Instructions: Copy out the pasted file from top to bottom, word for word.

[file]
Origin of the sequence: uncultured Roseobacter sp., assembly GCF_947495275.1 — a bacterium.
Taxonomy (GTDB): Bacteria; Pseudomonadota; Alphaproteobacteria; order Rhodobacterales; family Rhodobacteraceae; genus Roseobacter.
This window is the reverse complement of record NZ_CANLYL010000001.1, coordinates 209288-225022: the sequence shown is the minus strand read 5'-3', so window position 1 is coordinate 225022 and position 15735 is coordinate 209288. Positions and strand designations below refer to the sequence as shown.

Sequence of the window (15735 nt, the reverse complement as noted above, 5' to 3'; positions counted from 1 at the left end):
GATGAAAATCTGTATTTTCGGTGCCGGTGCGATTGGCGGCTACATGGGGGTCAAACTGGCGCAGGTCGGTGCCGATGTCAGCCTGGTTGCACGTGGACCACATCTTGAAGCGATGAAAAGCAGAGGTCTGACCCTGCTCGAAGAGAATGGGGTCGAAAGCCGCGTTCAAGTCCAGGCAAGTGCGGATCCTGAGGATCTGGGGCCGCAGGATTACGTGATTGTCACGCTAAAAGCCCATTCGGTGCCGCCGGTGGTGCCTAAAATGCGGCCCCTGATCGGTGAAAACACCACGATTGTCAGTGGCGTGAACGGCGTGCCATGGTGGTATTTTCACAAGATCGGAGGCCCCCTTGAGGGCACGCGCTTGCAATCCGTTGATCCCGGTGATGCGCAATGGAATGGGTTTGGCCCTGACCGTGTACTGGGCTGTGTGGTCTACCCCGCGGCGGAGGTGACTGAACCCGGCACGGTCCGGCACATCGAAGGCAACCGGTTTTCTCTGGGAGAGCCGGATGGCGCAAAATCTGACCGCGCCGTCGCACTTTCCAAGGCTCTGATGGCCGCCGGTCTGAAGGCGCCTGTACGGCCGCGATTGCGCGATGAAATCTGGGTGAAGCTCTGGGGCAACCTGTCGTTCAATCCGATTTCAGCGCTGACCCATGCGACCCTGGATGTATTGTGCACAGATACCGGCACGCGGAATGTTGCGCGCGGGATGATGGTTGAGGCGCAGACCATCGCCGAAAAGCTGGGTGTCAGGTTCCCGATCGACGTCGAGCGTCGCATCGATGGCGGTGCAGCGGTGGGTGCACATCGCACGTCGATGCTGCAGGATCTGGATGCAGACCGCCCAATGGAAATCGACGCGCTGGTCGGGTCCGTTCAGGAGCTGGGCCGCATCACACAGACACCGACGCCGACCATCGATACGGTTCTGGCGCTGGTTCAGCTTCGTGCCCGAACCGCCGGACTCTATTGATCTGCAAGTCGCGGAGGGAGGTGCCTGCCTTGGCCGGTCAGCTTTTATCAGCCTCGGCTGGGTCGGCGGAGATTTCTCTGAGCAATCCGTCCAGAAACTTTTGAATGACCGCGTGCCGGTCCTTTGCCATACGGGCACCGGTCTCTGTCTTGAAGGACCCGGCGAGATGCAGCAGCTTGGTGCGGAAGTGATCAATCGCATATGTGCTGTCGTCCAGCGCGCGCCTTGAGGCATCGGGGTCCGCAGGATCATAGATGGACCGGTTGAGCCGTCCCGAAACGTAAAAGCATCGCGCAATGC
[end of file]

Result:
Origin of the sequence: uncultured Roseobacter sp., assembly GCF_947495275.1 — a bacterium.
Taxonomy (GTDB): Bacteria; Pseudomonadota; Alphaproteobacteria; order Rhodobacterales; family Rhodobacteraceae; genus Roseobacter.
This window is the reverse complement of record NZ_CANLYL010000001.1, coordinates 209288-225022: the sequence shown is the minus strand read 5'-3', so window position 1 is coordinate 225022 and position 15735 is coordinate 209288. Positions and strand designations below refer to the sequence as shown.

Sequence of the window (15735 nt, the reverse complement as noted above, 5' to 3'; positions counted from 1 at the left end):
GATGAAAATCTGTATTTTCGGTGCCGGTGCGATTGGCGGCTACATGGGGGTCAAACTGGCGCAGGTCGGTGCCGATGTCAGCCTGGTTGCACGTGGACCACATCTTGAAGCGATGAAAAGCAGAGGTCTGACCCTGCTCGAAGAGAATGGGGTCGAAAGCCGCGTTCAAGTCCAGGCAAGTGCGGATCCTGAGGATCTGGGGCCGCAGGATTACGTGATTGTCACGCTAAAAGCCCATTCGGTGCCGCCGGTGGTGCCTAAAATGCGGCCCCTGATCGGTGAAAACACCACGATTGTCAGTGGCGTGAACGGCGTGCCATGGTGGTATTTTCACAAGATCGGAGGCCCCCTTGAGGGCACGCGCTTGCAATCCGTTGATCCCGGTGATGCGCAATGGAATGGGTTTGGCCCTGACCGTGTACTGGGCTGTGTGGTCTACCCCGCGGCGGAGGTGACTGAACCCGGCACGGTCCGGCACATCGAAGGCAACCGGTTTTCTCTGGGAGAGCCGGATGGCGCAAAATCTGACCGCGCCGTCGCACTTTCCAAGGCTCTGATGGCCGCCGGTCTGAAGGCGCCTGTACGGCCGCGATTGCGCGATGAAATCTGGGTGAAGCTCTGGGGCAACCTGTCGTTCAATCCGATTTCAGCGCTGACCCATGCGACCCTGGATGTATTGTGCACAGATACCGGCACGCGGAATGTTGCGCGCGGGATGATGGTTGAGGCGCAGACCATCGCCGAAAAGCTGGGTGTCAGGTTCCCGATCGACGTCGAGCGTCGCATCGATGGCGGTGCAGCGGTGGGTGCACATCGCACGTCGATGCTGCAGGATCTGGATGCAGACCGCCCAATGGAAATCGACGCGCTGGTCGGGTCCGTTCAGGAGCTGGGCCGCATCACACAGACACCGACGCCGACCATCGATACGGTTCTGGCGCTGGTTCAGCTTCGTGCCCGAACCGCCGGACTCTATTGATCTGCAAGTCGCGGAGGGAGGTGCCTGCCTTGGCCGGTCAGCTTTTATCAGCCTCGGCTGGGTCGGCGGAGATTTCTCTGAGCAATCCGTCCAGAAACTTTTGAATGACCGCGTGCCGGTCCTTTGCCATACGGGCACCGGTCTCTGTCTTGAAGGACCCGGCGAGATGCAGCAGCTTGGTGCGGAAGTGATCAATCGCATATGTGCTGTCGTCCAGCGCGCGCCTTGAGGCATCGGGGTCCGCAGGATCATAGATGGACCGGTTGAGCCGTCCCGAAACGTAAAAGCATCGCGCAATGC